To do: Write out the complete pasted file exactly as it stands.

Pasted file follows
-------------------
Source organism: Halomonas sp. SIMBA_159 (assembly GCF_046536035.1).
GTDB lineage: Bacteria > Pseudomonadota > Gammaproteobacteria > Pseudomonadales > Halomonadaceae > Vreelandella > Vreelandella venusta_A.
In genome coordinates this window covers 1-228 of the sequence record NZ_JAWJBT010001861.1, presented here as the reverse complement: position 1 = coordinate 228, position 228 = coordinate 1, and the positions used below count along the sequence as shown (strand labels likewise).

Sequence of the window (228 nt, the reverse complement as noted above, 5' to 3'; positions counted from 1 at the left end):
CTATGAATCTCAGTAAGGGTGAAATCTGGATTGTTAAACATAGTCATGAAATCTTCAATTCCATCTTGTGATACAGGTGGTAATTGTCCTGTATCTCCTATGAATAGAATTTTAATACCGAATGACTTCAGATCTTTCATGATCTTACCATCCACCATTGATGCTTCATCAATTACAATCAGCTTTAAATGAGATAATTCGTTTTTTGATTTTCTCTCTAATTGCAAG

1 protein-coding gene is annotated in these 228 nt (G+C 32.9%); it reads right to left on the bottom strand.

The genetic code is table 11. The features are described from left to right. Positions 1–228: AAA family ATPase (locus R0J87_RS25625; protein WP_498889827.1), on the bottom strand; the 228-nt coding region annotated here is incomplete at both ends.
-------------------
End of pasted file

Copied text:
Source organism: Halomonas sp. SIMBA_159 (assembly GCF_046536035.1).
GTDB lineage: Bacteria > Pseudomonadota > Gammaproteobacteria > Pseudomonadales > Halomonadaceae > Vreelandella > Vreelandella venusta_A.
In genome coordinates this window covers 1-228 of the sequence record NZ_JAWJBT010001861.1, presented here as the reverse complement: position 1 = coordinate 228, position 228 = coordinate 1, and the positions used below count along the sequence as shown (strand labels likewise).

Sequence of the window (228 nt, the reverse complement as noted above, 5' to 3'; positions counted from 1 at the left end):
CTATGAATCTCAGTAAGGGTGAAATCTGGATTGTTAAACATAGTCATGAAATCTTCAATTCCATCTTGTGATACAGGTGGTAATTGTCCTGTATCTCCTATGAATAGAATTTTAATACCGAATGACTTCAGATCTTTCATGATCTTACCATCCACCATTGATGCTTCATCAATTACAATCAGCTTTAAATGAGATAATTCGTTTTTTGATTTTCTCTCTAATTGCAAG

1 protein-coding gene is annotated in these 228 nt (G+C 32.9%); it reads right to left on the bottom strand.

The genetic code is table 11. The features are described from left to right. Positions 1–228: AAA family ATPase (locus R0J87_RS25625; protein WP_498889827.1), on the bottom strand; the 228-nt coding region annotated here is incomplete at both ends.